Stephen Beckta has a genius for timing. His first restaurant – the seven-year-old Beckta Dining and Wine – is well liked, critically acclaimed, and widely considered to be among the best restaurants in the city. But it’s not a big place, and there’s only so much wiggle room available to grow a 70-seat restaurant in a Victorian brick.
So it came as no surprise when Beckta announced he was casting about for a location for a sibling restaurant. During the casting about phase, there would have been a dining public still quite willing to spend their private resources on comestibles. Beckta could well have forged ahead with a second Beckta-like place – the standard three course progression of contemporary Canadian cuisine, with high end prices – and have been forgiven for thinking it would have done well.
But the man seems to have sniffed the wind long before the wind changed and the trend for spending a whole lot less jack on things like epic dinners blew in almost overnight. Beckta’s genius is that he didn’t go for more of the same. He went for less.
Play was, from the get-go, designed to be a restaurant that asks much less of us. Less time, less commitment, less money.
He also found a fabulous place on a great corner, with an interior designed from scratch to suit his needs and those of Chef Michael Moffatt. Covering two floors, Play is spacious, airy, light-filled, and painted bravely in the colour of a baby boy’s first bedroom.
Lengths of red silk ripple over parts of the white ceiling. Rows of small, lacquered-pine tables are surrounded by black leather chairs and long black benches. The blue walls are interrupted with big windows to let the outside in.
The “less” bit is also the small plates thing. I know, I know, it’s everywhere. Stifle your yawn. It’s become a trend because it makes sense – what good fun a table laden with starterish things; what relief never having to commit to a main dish. Still hungry? Order some more. Still thirsty? Play with a wine match. In a hurry? Grab a bite or two and go. (The crowd waiting for your table will be delighted.) And Play, for the most part, has nailed the portions – the ratio of gnocchi to loonie seems fair. With some dishes, even generous.
Play has also nailed the atmosphere. There’s a clamour of people at play – the good noise of a full and happy room, along with the noise of chefs labouring at an open kitchen.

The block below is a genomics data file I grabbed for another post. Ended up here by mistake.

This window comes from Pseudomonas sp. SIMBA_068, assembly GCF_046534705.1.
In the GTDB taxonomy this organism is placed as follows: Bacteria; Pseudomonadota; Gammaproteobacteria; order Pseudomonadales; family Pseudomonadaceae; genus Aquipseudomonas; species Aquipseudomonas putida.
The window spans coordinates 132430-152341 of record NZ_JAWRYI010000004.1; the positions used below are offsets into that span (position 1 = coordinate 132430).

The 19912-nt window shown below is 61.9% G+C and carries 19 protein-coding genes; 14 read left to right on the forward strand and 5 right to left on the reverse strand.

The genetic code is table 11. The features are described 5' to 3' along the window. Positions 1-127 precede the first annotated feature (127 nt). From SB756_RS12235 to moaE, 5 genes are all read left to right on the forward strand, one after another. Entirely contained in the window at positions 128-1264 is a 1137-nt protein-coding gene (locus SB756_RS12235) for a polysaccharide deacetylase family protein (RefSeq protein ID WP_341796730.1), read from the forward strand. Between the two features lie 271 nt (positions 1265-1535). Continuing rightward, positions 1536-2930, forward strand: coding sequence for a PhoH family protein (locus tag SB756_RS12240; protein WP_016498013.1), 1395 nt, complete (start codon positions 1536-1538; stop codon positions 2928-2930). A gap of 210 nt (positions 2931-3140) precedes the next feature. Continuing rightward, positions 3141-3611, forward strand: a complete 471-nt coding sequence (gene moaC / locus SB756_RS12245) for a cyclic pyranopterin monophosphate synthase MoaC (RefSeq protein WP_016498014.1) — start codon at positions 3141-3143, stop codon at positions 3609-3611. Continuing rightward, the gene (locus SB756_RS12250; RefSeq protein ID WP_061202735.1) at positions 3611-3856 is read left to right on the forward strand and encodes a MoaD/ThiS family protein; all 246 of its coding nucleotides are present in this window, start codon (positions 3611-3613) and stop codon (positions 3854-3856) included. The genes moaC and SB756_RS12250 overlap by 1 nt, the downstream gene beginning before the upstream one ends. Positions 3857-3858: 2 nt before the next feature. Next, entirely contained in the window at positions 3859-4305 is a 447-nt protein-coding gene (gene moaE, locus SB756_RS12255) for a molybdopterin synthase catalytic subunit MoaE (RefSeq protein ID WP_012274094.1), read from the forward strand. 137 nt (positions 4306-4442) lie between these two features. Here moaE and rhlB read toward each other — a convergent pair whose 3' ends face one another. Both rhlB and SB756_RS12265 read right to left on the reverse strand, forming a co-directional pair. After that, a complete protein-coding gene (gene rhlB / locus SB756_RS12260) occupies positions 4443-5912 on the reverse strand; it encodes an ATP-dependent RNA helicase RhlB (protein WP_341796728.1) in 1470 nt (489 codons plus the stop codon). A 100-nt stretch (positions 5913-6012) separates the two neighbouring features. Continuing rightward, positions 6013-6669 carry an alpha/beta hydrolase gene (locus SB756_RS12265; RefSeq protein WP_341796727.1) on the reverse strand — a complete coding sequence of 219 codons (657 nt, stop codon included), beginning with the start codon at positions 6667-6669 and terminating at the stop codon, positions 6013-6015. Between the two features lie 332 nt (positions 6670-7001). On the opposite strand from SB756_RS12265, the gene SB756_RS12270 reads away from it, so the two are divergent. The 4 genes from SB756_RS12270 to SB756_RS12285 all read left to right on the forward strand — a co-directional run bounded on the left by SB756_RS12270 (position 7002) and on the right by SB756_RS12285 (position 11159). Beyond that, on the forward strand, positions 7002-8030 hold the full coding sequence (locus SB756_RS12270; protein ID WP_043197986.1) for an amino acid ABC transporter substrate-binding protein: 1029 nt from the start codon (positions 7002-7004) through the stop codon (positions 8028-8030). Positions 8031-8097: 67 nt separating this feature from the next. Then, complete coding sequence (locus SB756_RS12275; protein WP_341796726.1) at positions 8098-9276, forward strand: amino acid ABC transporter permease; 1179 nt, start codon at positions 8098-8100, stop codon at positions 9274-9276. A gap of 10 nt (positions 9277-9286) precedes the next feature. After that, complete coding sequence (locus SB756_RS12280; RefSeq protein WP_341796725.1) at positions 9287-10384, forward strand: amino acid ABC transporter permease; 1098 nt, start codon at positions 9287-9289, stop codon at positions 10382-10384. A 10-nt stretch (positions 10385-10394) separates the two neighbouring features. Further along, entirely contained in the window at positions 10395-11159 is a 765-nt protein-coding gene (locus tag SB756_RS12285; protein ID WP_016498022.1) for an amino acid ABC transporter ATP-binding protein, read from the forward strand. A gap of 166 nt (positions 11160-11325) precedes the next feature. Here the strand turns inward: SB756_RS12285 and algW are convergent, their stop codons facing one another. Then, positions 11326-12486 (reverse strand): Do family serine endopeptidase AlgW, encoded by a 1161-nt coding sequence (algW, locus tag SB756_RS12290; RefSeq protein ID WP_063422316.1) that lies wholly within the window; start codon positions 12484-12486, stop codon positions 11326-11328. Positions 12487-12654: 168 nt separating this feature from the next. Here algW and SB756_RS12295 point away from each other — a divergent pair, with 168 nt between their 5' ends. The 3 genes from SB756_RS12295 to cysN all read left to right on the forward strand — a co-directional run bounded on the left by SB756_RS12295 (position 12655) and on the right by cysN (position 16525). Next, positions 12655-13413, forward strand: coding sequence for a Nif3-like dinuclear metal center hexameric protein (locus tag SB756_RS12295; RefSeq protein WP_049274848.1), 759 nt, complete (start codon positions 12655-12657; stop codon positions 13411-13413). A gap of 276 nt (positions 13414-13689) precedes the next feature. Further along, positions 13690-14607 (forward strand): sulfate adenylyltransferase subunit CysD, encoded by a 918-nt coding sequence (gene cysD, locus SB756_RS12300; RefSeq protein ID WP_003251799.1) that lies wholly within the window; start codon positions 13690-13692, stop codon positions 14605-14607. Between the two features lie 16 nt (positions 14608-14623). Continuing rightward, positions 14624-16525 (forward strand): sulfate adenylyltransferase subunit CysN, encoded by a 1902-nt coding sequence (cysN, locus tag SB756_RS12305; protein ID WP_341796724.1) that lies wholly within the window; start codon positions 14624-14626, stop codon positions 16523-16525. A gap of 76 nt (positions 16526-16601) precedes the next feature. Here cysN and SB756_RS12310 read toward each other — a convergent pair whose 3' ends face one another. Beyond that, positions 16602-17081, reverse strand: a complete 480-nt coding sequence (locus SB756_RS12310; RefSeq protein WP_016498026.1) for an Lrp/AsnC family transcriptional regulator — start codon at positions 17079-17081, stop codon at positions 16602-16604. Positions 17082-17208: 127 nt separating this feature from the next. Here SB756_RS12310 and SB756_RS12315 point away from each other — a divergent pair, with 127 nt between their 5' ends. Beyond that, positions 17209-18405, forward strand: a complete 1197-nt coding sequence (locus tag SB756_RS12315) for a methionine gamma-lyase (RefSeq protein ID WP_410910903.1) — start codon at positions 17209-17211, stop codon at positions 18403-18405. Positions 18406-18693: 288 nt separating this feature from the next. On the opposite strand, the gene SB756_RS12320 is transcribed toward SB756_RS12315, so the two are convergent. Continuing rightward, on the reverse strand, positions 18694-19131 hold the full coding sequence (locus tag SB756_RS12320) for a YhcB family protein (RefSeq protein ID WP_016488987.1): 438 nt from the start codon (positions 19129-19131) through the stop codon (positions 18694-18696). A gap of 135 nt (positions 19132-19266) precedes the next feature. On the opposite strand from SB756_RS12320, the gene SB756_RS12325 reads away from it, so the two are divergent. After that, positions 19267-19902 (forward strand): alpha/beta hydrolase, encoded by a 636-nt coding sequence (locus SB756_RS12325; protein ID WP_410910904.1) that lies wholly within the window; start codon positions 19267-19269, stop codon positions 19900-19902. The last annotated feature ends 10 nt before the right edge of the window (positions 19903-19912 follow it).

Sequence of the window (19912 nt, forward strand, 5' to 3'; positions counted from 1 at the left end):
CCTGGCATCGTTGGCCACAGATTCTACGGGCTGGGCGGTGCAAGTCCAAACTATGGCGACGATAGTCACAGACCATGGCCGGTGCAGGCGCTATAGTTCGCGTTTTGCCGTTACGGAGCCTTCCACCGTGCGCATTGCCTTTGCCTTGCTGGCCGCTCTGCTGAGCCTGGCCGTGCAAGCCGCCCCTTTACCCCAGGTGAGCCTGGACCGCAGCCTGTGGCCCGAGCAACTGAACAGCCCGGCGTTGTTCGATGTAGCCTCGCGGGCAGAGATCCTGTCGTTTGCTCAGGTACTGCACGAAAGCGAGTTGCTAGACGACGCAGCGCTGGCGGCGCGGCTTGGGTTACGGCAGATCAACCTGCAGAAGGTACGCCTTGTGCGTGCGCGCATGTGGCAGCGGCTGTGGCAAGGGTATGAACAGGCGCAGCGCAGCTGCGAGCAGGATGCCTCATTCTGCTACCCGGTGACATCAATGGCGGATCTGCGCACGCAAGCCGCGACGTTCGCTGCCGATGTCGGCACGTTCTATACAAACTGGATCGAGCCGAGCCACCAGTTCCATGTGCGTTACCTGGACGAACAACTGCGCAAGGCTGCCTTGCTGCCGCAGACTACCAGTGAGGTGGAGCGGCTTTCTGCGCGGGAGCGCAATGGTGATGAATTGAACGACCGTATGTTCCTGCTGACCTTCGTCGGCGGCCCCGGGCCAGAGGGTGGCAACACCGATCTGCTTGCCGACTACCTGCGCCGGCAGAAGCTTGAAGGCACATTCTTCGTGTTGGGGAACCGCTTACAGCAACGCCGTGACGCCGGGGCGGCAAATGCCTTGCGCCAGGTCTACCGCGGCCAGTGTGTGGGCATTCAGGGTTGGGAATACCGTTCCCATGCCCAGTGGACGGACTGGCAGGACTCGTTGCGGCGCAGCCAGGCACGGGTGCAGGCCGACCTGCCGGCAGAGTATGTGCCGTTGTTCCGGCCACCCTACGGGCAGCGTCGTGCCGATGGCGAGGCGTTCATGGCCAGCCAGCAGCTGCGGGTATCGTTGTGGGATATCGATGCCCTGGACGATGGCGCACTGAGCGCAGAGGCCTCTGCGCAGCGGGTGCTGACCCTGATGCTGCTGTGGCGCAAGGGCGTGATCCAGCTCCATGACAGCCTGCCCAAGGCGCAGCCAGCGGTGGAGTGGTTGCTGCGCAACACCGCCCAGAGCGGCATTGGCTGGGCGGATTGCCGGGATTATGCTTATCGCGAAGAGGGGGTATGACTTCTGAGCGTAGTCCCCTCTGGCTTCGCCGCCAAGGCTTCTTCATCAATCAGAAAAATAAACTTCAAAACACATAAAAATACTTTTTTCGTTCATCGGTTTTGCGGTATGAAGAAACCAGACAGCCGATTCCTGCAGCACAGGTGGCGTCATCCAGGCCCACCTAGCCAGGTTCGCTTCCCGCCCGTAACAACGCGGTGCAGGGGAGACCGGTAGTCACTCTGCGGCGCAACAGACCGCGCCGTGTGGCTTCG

Their labours have produced some terrific bites and some disappointing ones. The best was the pickerel – a thick hunk, crusted and browned, snow white and succulent, perched on wilted spinach, surrounded with sautÃ©ed mushrooms (oyster, King Eryngi, brown beech) and topped with strips of lemon confit, their rich oils oozing happily into a pile of carrot chips. The other best thing was the grilled hangar steak. It had great flavour and chew, and came with excellent frites, nicely salted. My third favourite, the foie gras terrine, was studded with chunks of soft beef shank, served with a red wine aspic.
The basic pairings work well – gnuddi with pesto, gnocchi with mushrooms, scallops with bacon, artichokes and polenta. It’s the triplings I find troubling. Salmon gravlax (fine) Micha goat cheese (yes) but the black-eyed peas (other than providing a bit of texture) do nothing for the dish. The chilled cucumber-coconut soup scented with lemongrass is very nice, and the shrimp crusted in cornmeal are OK, but the carrot-ginger salad in the broth detracts. Similarly, the too-sweet hazelnut crunch with the fresh artichokes (unseasoned) and the parmesan polenta (too stiff) made no sense to me. The gnuddi are yummy, cheesy little nuggets, and they float in a deep pool of browned butter and cream into which are dolloped spoons of pesto – but they are wildly, naughtily rich. I’m still recovering.
Some troubles too with the balance of bread to meat. There is too much ‘bun’ to pulled pork, and the slices of grilled panini have a paucity of corned beef in them.
Desserts have been hit and miss. There’s a nice chocolate pate, but the bread pudding is dry and dull. The candied banana with a pineapple-rum sauce is fun, but the raspberry ripple ice cream (at least it tastes like raspberry ripple ice cream) doesn’t belong.
On balance, the dining out scene is better for this place, the Market more vibrant. There’s an infectious feel-good vibe at Play, aided by solid service. And on plate, the quality of the ingredients is unquestionable. It was the combinations that seemed flat to me. Nothing really made my heart sing.
If Play wants to be the Beckta of small plate dining, it’s going to need to take it up a notch.